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The Letter: V
If you have the letter V in your name, you likely have great intuition — "sometimes you may even feel psychic," says Just be sure not to let it get the better of you. "You have lofty goals and the will to bring them into reality. Use your efficiency, but be careful not to be too eccentric" — as it could hurt you in certain situations. "Also, beware your own unpredictability and possessiveness," heeds the site.
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Popular "V" Names: Victoria, Vanessa, Vidya

Victoria comes "directly from Latin victoria meaning 'victory,'" says Behind the Name. It wasn't a popular moniker until the 19th century, when Queen Victoria ruled the British monarchy.

Vanessa has a rather storied past: It was invented by Jonathan Swift in the 1726 poem 'Cadenus and Vanessa.'

Vidya means "knowledge, science, learning" in Sanskrit.

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Did You Know...
In German, "V" is generally pronounced as "F."

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The Letter: W
You're intuitive, determined, charismatic, and have a strong sense of purpose. But, you tend to be a chronic procrastinator. (We know a thing or two about that.) "Take full advantage of your own creativity," says
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Popular "W" Names: Willow, Whitney, Wendy

Willow comes from the tree of the same name. The entertainment industry loves this poetic name: Will Smith's daughter and the Buffy character are just a couple of famous examples.

Whitney is a "surname which was originally derived from a place name meaning 'white island' in Old English," says Behind the Name.

Wendy can thank J. M. Barrie's play Peter Pan (1904) for its popularity. Before that, the name was sometimes (albeit rarely) used as a nickname for Gwendolyn.

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Did You Know...
English is the only language in which you pronounce "W" as, well, "W."

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The Letter: X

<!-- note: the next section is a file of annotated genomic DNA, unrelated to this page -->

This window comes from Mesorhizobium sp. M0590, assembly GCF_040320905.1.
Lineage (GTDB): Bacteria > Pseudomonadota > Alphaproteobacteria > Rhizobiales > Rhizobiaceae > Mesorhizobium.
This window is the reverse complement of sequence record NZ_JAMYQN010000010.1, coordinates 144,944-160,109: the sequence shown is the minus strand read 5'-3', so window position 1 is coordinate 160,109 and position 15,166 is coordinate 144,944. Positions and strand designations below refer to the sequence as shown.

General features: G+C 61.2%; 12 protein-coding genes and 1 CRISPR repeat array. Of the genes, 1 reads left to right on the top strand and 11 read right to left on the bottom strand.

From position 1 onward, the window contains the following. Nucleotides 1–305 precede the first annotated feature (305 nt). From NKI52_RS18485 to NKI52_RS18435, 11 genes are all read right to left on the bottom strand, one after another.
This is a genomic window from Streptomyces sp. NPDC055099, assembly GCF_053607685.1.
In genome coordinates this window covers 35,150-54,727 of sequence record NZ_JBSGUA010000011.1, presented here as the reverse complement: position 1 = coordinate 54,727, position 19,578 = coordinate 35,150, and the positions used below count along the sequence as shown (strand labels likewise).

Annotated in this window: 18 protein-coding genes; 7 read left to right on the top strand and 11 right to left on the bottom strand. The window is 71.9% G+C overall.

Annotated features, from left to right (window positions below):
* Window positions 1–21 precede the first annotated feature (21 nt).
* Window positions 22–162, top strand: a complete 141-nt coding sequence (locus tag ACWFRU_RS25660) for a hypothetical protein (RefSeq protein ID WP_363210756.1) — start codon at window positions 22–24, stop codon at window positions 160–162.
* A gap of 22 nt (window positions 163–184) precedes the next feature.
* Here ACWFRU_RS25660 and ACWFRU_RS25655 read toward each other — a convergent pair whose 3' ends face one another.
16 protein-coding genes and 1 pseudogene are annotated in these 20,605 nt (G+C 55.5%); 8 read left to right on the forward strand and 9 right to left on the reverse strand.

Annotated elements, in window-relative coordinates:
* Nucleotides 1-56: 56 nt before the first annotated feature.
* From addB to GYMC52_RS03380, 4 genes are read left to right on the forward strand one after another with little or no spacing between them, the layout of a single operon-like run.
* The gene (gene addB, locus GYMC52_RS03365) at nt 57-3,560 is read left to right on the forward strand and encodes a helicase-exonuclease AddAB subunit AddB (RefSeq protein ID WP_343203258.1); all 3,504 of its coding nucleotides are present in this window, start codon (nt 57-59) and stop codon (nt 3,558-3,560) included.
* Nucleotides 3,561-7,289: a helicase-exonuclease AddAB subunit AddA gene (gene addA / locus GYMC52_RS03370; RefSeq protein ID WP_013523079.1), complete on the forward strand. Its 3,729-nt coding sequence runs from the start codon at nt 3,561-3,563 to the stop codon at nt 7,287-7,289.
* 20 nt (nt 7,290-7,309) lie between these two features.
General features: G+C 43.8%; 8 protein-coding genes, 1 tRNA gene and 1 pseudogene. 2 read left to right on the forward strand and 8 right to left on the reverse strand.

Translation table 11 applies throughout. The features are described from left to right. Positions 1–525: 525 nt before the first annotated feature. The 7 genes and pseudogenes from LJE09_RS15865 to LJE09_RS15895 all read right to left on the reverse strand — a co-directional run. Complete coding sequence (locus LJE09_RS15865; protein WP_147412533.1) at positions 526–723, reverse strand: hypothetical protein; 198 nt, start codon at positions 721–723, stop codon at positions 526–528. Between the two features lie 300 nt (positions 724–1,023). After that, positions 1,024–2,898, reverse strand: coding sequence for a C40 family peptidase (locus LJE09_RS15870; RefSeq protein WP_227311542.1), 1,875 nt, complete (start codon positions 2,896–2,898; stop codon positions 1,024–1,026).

"You are a creative, sensual person who engages with people easily and soaks up information like a sponge," says "Be careful that this enthusiasm and passion doesn't make you too passionate in sexual matters. You can also be moody and have to be careful to avoid addictions."
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Popular "X" Names: Xena, Xenia, Xiomara

Xena will forever be associated with the main character in the '90s television series Xena: Warrior Princess.

Xenia means "hospitality" in Greek, which comes from xenos (guest, stranger).

Xiomara is possibly a Spanish form of Guiomar, which, in turn, is derived from the German "Wigmar," meaning "famous in war."

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Did You Know...
Ever wonder how exactly the "XOXO" we sign to our emails and birthday cards came to means "hugs and kisses"? “The common custom of placing Xs on envelopes, notes, and at the bottom of letters to mean kisses dates back to the Middle Ages, when a Christian cross was drawn on documents or letters to mean sincerity, faith, and honesty,” says the Wikipedia page for Hugs and Kisses.

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The Letter: Y
Pushing the envelope is practically your middle name, Ys. (Can't be tamed, right, Miley?) "Your ambition and courage make you naturally independent, even though you come across as reserved," explains "Be careful not to be too slow in making decisions — trust your natural gift of intuition."
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Popular "Y" Names: Yvette, Yvonne, Yulia

Yvette is the feminine form of Yves — as in Yves Saint Laurent.

Yvonne is the feminine form of Yvon, which is a diminutive version of Yves.

Yulia is an Eastern European form of Julia, which is often translated as "youthful."

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Did You Know...
If you read any Old English texts, you'll notice Y and I used interchangeably.

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The Letter: Z
While "you are naturally upbeat and charismatic," that's not to say you're easy to please. In fact, you may ask quite a bit of others and expect them to perform on your level. "Balance this out with common sense and understanding — compassion is a strong suit of yours." You're intelligent and quick-witted — just try not to be too "impatient or impulsive."
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Popular "Z" Names: Zoe, Zakiyah, Zara

Zoe means "life" in Greek. (Or, you could spell it "Zooey," if you're going to be all quirky about it.)

Zakiyah is an Arabic name meaning "pure."

Zara "came to public attention when Princess Anne gave it to her daughter in 1981. Use of the name may also be influenced by the trendy Spanish clothing retailer Zara," says Behind the Name. Given that we're the R29 shopping team, that's a pretty good reason in our book.

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Did You Know...
Old English didn't normally use Z — the name Elizabeth was an exception. In fact, Shakespeare went so far as to berate the seemingly nonsensical letter in King Lear. ("Thou whoreson zed! Thou unnecessary letter!") Public opinion has shifted over time, but it's still the least-used letter of the alphabet.